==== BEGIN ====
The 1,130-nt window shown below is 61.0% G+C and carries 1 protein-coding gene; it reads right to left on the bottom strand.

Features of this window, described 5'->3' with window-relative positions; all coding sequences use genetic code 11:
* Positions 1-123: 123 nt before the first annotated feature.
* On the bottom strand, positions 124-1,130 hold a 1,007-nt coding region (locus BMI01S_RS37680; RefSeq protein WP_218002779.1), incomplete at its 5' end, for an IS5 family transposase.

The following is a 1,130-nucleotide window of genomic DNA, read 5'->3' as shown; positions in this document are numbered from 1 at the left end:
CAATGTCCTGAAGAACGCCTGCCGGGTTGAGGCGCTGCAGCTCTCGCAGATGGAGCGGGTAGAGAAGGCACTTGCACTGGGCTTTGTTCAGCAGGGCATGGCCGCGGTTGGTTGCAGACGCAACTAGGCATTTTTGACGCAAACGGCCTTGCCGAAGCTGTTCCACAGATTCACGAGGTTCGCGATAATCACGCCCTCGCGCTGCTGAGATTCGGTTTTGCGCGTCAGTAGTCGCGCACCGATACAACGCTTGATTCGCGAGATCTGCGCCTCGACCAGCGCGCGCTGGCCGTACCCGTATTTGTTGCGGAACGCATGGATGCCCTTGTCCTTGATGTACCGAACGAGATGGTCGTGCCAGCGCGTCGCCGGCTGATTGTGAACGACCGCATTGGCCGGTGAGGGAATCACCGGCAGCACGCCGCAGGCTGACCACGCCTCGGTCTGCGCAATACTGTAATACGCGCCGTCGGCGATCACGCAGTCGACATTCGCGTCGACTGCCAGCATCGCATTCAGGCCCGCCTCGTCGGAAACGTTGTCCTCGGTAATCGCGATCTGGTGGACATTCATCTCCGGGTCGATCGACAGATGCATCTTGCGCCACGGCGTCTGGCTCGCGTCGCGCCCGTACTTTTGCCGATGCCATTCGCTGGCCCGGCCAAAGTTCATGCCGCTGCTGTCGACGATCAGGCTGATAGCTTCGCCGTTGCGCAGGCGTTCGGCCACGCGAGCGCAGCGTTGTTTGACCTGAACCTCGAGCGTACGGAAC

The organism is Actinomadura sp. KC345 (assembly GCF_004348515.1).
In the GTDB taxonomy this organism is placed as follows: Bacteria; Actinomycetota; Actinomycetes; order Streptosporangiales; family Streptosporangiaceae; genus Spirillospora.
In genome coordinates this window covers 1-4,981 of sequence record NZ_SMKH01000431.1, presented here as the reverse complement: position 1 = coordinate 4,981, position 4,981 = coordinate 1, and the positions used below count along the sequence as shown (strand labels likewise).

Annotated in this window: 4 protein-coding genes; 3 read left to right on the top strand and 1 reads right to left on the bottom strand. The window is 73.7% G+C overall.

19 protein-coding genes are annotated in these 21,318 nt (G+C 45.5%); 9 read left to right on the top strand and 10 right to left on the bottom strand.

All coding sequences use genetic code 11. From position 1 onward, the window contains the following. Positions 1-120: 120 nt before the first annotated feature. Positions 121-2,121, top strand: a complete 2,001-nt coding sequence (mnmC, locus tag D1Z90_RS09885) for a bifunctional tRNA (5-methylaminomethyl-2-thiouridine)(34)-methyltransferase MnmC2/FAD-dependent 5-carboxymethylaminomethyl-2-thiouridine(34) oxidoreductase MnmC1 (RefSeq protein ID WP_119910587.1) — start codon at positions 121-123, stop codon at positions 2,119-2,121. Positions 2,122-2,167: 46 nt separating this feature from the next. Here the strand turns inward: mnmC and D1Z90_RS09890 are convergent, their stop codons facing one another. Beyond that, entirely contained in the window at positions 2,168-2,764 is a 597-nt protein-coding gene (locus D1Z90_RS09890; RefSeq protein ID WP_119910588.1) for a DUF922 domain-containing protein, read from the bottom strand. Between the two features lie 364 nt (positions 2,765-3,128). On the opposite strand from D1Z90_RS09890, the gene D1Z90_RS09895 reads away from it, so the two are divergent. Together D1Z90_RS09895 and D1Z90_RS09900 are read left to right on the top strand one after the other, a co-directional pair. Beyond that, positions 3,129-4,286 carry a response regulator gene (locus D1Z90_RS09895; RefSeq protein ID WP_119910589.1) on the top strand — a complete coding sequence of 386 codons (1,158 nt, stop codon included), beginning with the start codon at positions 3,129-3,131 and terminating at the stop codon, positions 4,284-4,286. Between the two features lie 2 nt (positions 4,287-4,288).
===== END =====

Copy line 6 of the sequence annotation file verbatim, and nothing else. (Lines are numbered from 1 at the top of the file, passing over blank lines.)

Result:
CAATGTCCTGAAGAACGCCTGCCGGGTTGAGGCGCTGCAGCTCTCGCAGATGGAGCGGGTAGAGAAGGCACTTGCACTGGGCTTTGTTCAGCAGGGCATGGCCGCGGTTGGTTGCAGACGCAACTAGGCATTTTTGACGCAAACGGCCTTGCCGAAGCTGTTCCACAGATTCACGAGGTTCGCGATAATCACGCCCTCGCGCTGCTGAGATTCGGTTTTGCGCGTCAGTAGTCGCGCACCGATACAACGCTTGATTCGCGAGATCTGCGCCTCGACCAGCGCGCGCTGGCCGTACCCGTATTTGTTGCGGAACGCATGGATGCCCTTGTCCTTGATGTACCGAACGAGATGGTCGTGCCAGCGCGTCGCCGGCTGATTGTGAACGACCGCATTGGCCGGTGAGGGAATCACCGGCAGCACGCCGCAGGCTGACCACGCCTCGGTCTGCGCAATACTGTAATACGCGCCGTCGGCGATCACGCAGTCGACATTCGCGTCGACTGCCAGCATCGCATTCAGGCCCGCCTCGTCGGAAACGTTGTCCTCGGTAATCGCGATCTGGTGGACATTCATCTCCGGGTCGATCGACAGATGCATCTTGCGCCACGGCGTCTGGCTCGCGTCGCGCCCGTACTTTTGCCGATGCCATTCGCTGGCCCGGCCAAAGTTCATGCCGCTGCTGTCGACGATCAGGCTGATAGCTTCGCCGTTGCGCAGGCGTTCGGCCACGCGAGCGCAGCGTTGTTTGACCTGAACCTCGAGCGTACGGAAC